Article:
Committed partners who may not apply for common-law status, as well as adult children and siblings, are not included under the exemption.
Goldman is one of thousands who are asking the federal government to change those rules. She is part of “Advocacy for Family Reunification at the Canadian Border,” a group that has released a policy proposal and family reunification quarantine plan they hope will convince officials to make slight tweaks to the rules so that family members are able to see each other.
‘We are not asking for open borders’
“Advocacy for Family Reunification at the Canadian Border” was co-founded by 34-year-old Dr. David Edward-Ooi Poon after his partner arrived at Toronto Pearson International Airport only to be sent back home to Dublin, Ireland.
Poon was living in Dublin when the pandemic was declared. The couple had contacted numerous embassies in order to ensure they would be considered as common-law partners and had the right documentation to travel. Poon said they were told there shouldn’t be any problems and that they would be exempt from the travel restrictions put in place.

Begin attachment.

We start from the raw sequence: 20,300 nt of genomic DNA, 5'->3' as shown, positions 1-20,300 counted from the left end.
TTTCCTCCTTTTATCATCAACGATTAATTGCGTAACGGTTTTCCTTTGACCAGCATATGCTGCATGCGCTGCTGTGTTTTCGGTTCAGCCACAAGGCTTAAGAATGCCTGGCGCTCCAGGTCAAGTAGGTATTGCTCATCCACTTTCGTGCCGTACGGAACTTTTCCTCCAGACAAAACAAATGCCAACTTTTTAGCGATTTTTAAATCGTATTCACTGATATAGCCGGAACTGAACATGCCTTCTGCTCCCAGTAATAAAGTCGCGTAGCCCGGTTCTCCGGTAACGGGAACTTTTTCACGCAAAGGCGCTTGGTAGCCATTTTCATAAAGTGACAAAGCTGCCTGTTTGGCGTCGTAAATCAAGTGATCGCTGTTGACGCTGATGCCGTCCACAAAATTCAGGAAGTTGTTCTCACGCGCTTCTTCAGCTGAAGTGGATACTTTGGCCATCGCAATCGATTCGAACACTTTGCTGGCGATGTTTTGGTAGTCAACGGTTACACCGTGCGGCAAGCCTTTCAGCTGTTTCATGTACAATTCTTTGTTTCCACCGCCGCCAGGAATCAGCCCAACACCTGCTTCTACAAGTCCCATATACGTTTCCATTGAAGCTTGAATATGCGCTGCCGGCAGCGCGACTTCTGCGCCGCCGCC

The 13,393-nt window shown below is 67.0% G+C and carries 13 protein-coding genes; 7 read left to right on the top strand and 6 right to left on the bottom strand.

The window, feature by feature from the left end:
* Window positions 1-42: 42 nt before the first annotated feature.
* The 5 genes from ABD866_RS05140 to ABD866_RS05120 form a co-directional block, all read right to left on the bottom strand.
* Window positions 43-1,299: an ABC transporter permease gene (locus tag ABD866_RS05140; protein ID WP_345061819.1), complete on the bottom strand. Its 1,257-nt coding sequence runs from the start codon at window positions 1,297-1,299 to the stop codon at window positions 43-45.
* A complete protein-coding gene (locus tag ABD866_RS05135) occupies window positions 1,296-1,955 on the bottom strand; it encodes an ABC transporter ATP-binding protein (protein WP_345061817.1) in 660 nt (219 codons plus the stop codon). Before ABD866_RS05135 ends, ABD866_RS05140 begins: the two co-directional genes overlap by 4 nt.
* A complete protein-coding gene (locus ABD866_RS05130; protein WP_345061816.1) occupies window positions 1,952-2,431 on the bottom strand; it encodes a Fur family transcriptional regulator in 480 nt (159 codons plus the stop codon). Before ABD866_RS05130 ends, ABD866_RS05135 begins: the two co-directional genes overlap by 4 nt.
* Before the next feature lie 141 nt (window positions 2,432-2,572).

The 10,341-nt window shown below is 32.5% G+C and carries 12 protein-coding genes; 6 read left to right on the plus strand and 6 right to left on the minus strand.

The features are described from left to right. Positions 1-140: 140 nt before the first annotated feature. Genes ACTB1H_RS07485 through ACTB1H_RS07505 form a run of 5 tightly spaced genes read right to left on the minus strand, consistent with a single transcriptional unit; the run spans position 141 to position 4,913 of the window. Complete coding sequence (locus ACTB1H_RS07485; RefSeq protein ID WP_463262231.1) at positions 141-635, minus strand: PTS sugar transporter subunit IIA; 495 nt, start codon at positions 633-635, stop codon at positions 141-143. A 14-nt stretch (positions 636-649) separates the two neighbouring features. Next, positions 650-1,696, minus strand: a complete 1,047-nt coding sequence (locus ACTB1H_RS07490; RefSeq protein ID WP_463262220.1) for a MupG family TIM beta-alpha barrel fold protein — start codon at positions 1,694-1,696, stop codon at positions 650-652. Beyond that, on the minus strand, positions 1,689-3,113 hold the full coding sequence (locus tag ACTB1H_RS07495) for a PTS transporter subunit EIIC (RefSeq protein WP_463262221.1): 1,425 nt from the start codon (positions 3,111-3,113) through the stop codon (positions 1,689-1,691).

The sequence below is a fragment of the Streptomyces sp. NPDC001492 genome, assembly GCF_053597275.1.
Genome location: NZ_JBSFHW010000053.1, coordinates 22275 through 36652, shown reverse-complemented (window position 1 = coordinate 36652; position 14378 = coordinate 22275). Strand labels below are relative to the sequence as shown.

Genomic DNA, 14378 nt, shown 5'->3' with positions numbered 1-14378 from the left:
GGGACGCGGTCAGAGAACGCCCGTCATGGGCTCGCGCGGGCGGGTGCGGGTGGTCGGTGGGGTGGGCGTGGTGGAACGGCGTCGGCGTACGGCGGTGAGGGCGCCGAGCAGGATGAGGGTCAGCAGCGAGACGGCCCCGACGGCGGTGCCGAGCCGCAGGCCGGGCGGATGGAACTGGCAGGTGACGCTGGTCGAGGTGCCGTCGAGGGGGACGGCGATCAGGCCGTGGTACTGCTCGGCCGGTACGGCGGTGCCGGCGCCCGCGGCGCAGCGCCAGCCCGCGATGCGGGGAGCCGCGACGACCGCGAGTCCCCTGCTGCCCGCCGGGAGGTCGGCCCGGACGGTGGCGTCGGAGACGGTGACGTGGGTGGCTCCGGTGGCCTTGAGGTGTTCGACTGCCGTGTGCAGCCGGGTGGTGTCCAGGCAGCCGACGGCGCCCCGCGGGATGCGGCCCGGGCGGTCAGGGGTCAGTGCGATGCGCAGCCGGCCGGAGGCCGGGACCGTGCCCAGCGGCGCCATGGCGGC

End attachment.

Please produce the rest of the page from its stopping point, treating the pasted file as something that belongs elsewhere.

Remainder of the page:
In March, Poon travelled back to Canada with the expectation that his partner, Alexandria Aquino, who is a nurse, would follow in April.
That was the last time Poon saw her.
Aquino managed to get to Toronto Pearson Airport with her documentation--including a negative COVID-19 test, proof the couple had lived together and a specialized document saying she was exempt from the travel restrictions--but when she arrived, a border agent said that she didn’t meet their criteria for a common-law relationship.
She was told to get back on a plane that same day.
“That broke my heart,” Poon said on the phone, his voice shaking as he added that there are people so much worse off.
“She and I are lucky. I don't, knock on wood, I don't have cancer. She's not a breastfeeding mother. But so many people are. And that's why she and I co-founded ‘Advocacy for Family Reunification at the Canadian Border,’ because this is wrong.”
He mentioned the case of Sarah Campbell, who lives in Stratford, Ont. and was diagnosed with thyroid cancer. Her fiancé is a citizen of the United Kingdom and Poon said he has been denied an exemption to go see her.